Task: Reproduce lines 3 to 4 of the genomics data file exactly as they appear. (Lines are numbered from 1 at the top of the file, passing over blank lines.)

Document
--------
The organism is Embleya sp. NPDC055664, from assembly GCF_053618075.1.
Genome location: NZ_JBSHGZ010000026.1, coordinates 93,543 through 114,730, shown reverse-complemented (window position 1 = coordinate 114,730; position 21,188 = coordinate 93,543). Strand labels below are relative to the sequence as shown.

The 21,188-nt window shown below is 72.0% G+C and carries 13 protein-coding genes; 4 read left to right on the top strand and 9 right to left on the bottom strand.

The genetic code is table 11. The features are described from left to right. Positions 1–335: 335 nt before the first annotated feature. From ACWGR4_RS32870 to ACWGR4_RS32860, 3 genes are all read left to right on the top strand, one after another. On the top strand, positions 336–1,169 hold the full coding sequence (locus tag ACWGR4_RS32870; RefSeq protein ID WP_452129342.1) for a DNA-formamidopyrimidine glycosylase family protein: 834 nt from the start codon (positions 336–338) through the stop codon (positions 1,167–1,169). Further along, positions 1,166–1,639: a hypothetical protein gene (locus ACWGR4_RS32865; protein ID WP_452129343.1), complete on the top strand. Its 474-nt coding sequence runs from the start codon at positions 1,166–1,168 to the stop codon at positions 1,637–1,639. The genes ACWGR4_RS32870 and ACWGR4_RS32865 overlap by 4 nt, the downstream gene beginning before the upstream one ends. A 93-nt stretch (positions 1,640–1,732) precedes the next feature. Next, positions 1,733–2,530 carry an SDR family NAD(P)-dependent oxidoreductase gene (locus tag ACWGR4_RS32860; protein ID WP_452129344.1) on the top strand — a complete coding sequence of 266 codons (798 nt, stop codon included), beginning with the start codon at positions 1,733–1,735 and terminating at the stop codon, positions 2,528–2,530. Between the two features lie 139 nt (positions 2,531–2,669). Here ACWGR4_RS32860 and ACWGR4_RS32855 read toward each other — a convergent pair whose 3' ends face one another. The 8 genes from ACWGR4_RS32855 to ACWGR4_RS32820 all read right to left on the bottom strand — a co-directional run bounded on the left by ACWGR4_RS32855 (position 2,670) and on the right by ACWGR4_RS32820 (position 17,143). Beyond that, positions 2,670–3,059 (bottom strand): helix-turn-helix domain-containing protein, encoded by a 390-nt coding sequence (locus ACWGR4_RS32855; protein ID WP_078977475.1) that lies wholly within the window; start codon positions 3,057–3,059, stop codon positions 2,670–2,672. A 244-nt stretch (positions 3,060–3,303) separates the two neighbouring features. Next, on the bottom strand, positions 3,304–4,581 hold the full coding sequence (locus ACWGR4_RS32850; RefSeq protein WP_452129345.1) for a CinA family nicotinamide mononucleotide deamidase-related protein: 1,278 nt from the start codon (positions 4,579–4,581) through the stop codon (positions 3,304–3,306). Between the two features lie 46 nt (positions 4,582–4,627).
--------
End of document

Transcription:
The 21,188-nt window shown below is 72.0% G+C and carries 13 protein-coding genes; 4 read left to right on the top strand and 9 right to left on the bottom strand.

The genetic code is table 11. The features are described from left to right. Positions 1–335: 335 nt before the first annotated feature. From ACWGR4_RS32870 to ACWGR4_RS32860, 3 genes are all read left to right on the top strand, one after another. On the top strand, positions 336–1,169 hold the full coding sequence (locus tag ACWGR4_RS32870; RefSeq protein ID WP_452129342.1) for a DNA-formamidopyrimidine glycosylase family protein: 834 nt from the start codon (positions 336–338) through the stop codon (positions 1,167–1,169). Further along, positions 1,166–1,639: a hypothetical protein gene (locus ACWGR4_RS32865; protein ID WP_452129343.1), complete on the top strand. Its 474-nt coding sequence runs from the start codon at positions 1,166–1,168 to the stop codon at positions 1,637–1,639. The genes ACWGR4_RS32870 and ACWGR4_RS32865 overlap by 4 nt, the downstream gene beginning before the upstream one ends. A 93-nt stretch (positions 1,640–1,732) precedes the next feature. Next, positions 1,733–2,530 carry an SDR family NAD(P)-dependent oxidoreductase gene (locus tag ACWGR4_RS32860; protein ID WP_452129344.1) on the top strand — a complete coding sequence of 266 codons (798 nt, stop codon included), beginning with the start codon at positions 1,733–1,735 and terminating at the stop codon, positions 2,528–2,530. Between the two features lie 139 nt (positions 2,531–2,669). Here ACWGR4_RS32860 and ACWGR4_RS32855 read toward each other — a convergent pair whose 3' ends face one another. The 8 genes from ACWGR4_RS32855 to ACWGR4_RS32820 all read right to left on the bottom strand — a co-directional run bounded on the left by ACWGR4_RS32855 (position 2,670) and on the right by ACWGR4_RS32820 (position 17,143). Beyond that, positions 2,670–3,059 (bottom strand): helix-turn-helix domain-containing protein, encoded by a 390-nt coding sequence (locus ACWGR4_RS32855; protein ID WP_078977475.1) that lies wholly within the window; start codon positions 3,057–3,059, stop codon positions 2,670–2,672. A 244-nt stretch (positions 3,060–3,303) separates the two neighbouring features. Next, on the bottom strand, positions 3,304–4,581 hold the full coding sequence (locus ACWGR4_RS32850; RefSeq protein WP_452129345.1) for a CinA family nicotinamide mononucleotide deamidase-related protein: 1,278 nt from the start codon (positions 4,579–4,581) through the stop codon (positions 3,304–3,306). Between the two features lie 46 nt (positions 4,582–4,627).